There’s no way we didn’t see this coming.
This week’s 5-4 Supreme Court decision, split along partisan lines, has guaranteed that money will play an even bigger role in American politics. Big donors – who are overwhelmingly conservative Republicans – can now contribute to as many candidates and party committees as they want, in every election cycle.
Is this a travesty?
Is this a threat to our democracy?
Yes, it’s that serious.
Justice Stephen Breyer, who wrote for the minority of four, reading his 30-page dissent from the bench:
“[The majority’s] conclusion rests upon its own, not a record-based, view of the facts. Its legal analysis is faulty. It misconstrues the nature of the competing constitutional interests at stake. It understates the importance of protecting the political integrity of our governmental institutions. It creates a loophole that will allow a single individual to contribute millions of dollars to a political party or to a candidate’s campaign.
“Taken together with Citizens United v. Federal Election Commission, today’s decision eviscerates our nation’s campaign finance laws, leaving a remnant incapable of dealing with the grave problems of democratic legitimacy that those laws were intended to resolve.”
Is this court’s decision a surprise?
As New York Times reporter Adam Liptak wrote:
“Led by Chief Justice [John] Roberts, the court has been consistently hostile to campaign finance limits in its half-dozen decisions in argued cases on the subject so far. The five more conservative justices have voted together in all of those cases.”
True to form, House Speaker John Boehner brayed incoherently after the decision came down.
“You all have the freedom to write what you want to write,” he told reporters. “Donors ought to have the freedom to give what they want to give.”
Because, you see, the dwindling number of journalists working for news organizations struggling to survive are quite the match for the monsoon of false TV ads headed our way.
It’s a pattern. As we learned in Ohio in 2012, even after reporters fact checked a Mitt Romney ad about Chrysler’s moving its Jeep plant out of the state and declared it an outright lie, the commercial kept running, over and over, for weeks.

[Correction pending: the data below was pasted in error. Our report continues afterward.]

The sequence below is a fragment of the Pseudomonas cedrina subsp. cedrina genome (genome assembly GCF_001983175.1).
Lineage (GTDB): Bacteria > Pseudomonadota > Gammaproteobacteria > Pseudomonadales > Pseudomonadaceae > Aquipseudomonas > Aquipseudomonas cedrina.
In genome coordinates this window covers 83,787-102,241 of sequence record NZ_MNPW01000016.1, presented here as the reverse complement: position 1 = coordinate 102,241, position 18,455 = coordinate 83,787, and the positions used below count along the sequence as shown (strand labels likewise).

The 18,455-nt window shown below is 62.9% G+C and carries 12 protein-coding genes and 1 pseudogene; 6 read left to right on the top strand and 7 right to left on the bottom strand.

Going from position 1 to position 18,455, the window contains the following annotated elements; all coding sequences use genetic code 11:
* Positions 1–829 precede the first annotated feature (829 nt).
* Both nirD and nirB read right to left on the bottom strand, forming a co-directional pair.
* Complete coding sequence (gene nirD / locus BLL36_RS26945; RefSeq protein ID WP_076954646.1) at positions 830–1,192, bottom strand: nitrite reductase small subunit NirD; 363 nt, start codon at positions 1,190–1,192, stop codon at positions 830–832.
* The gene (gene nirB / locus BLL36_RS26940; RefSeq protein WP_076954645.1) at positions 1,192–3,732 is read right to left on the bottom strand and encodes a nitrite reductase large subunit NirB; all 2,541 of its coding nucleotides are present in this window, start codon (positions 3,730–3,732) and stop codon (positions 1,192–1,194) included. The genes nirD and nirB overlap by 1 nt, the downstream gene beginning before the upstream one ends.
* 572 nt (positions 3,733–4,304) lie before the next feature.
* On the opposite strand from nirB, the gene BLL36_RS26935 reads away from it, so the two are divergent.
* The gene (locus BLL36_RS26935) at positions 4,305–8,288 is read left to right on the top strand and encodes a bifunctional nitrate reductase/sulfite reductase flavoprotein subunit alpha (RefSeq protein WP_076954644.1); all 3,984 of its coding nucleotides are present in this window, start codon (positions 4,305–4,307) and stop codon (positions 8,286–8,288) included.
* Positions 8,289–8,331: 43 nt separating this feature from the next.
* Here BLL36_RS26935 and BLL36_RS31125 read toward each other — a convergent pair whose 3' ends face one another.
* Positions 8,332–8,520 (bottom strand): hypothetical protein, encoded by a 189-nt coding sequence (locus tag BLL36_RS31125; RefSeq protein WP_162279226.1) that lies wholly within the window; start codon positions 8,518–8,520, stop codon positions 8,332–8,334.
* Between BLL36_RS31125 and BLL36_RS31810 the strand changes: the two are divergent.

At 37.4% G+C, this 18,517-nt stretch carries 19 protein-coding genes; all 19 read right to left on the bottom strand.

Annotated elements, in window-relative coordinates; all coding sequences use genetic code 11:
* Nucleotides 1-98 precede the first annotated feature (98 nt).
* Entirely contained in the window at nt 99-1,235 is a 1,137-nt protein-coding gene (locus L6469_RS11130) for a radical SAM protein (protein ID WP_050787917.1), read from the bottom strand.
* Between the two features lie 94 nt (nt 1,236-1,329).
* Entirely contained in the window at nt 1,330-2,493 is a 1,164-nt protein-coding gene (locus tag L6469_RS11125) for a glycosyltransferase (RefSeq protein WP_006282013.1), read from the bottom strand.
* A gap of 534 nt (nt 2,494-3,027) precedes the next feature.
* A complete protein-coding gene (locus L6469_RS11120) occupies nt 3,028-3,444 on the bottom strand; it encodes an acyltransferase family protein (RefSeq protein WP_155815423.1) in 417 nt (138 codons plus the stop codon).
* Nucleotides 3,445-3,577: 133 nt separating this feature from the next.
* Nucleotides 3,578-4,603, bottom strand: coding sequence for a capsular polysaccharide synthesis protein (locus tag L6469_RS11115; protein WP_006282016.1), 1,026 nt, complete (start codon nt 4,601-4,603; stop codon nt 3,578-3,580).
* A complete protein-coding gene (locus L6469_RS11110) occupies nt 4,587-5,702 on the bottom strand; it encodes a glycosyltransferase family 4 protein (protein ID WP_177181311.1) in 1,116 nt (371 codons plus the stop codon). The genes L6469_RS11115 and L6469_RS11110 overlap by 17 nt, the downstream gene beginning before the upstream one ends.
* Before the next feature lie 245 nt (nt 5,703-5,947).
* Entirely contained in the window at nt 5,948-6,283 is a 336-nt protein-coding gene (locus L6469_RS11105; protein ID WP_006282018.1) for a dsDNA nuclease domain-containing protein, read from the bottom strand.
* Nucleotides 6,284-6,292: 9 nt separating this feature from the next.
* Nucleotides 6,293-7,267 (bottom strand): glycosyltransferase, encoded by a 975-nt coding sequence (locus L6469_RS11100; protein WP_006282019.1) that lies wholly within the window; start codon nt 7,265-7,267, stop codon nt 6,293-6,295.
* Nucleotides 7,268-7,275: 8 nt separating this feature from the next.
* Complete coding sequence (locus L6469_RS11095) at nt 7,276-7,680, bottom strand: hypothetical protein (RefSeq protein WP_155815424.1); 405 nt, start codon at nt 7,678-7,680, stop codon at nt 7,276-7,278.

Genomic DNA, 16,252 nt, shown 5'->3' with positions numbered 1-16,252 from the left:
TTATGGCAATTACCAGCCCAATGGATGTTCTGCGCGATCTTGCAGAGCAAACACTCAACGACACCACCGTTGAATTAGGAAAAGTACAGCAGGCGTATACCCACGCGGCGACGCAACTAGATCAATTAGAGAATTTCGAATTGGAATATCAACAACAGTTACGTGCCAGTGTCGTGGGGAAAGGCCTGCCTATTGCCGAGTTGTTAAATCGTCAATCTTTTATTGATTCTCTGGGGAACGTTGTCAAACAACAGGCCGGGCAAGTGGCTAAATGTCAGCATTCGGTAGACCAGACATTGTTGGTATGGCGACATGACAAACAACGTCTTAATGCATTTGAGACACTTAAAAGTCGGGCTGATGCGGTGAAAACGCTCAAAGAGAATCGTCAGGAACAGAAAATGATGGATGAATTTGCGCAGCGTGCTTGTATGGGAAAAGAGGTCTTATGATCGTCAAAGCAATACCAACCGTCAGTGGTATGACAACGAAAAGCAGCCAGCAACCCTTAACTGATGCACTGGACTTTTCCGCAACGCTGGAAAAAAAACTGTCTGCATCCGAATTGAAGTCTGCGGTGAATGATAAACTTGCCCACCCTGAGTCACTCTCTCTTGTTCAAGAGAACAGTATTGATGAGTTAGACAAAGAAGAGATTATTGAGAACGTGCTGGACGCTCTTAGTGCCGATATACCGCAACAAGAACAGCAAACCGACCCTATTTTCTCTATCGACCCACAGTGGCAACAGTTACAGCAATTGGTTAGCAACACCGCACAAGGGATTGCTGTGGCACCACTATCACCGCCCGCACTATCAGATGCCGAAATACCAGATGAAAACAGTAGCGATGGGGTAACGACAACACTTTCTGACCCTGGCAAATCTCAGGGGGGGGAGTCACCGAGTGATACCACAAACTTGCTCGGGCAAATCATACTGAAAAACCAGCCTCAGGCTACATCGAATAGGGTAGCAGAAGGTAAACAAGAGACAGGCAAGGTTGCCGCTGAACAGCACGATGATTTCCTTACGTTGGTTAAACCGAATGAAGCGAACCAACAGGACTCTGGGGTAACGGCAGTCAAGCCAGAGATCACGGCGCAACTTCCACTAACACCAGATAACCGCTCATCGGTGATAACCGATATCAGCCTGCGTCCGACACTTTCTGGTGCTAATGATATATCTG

Even before this Supreme Court decision, the truth was fungible.
Now imagine that same strategy with unlimited funds.
Tucked in this horrid tale, however, is a story of hope. Keep in mind that Romney’s campaign of well-funded fear tactics failed to win Ohio and lost the White House.
It’s easy to understand this week’s hand-wringing among activists for campaign finance reform and the fear of regular Americans who believe that the Supreme Court just sanctioned big-money efforts to render them mute.
We are allowed this rage and angst, but it must not last. As I wrote just last month after the Ohio GOP swept in a new round of voting restrictions, despair rewards Republicans.
“In my view,” former Labor Secretary Robert Reich wrote on Facebook on Wednesday, “we must amend the Constitution to establish once and for all that (1) money is not speech under the First Amendment, (2) corporations are not people, and (3) we the people have the right to set limits on how much money individuals and corporations can spend on elections.”
Yes, that. All that.
And this: We must set the tone for what comes next, long before such sweeping changes in Congress. So much of politics, of governance, is a head game. Each of us decides what gets in.
Get angry, sure.
Get involved, please. Start today. Next person you see, ask what he or she knows about what our Supreme Court did to our country this week. Know enough to explain it. Democracy is hard work. Engage.
Above all, get over this notion that all is lost. That is true only with our consent.
I don’t have to think twice about that one.
• Connie Schultz is a Pulitzer Prize-winning columnist and an essayist for Parade magazine. She is the author of two books, including “...and His Lovely Wife,” which chronicled the successful race of her husband, Sherrod Brown, for the U.S. Senate. Reach her at email@example.com.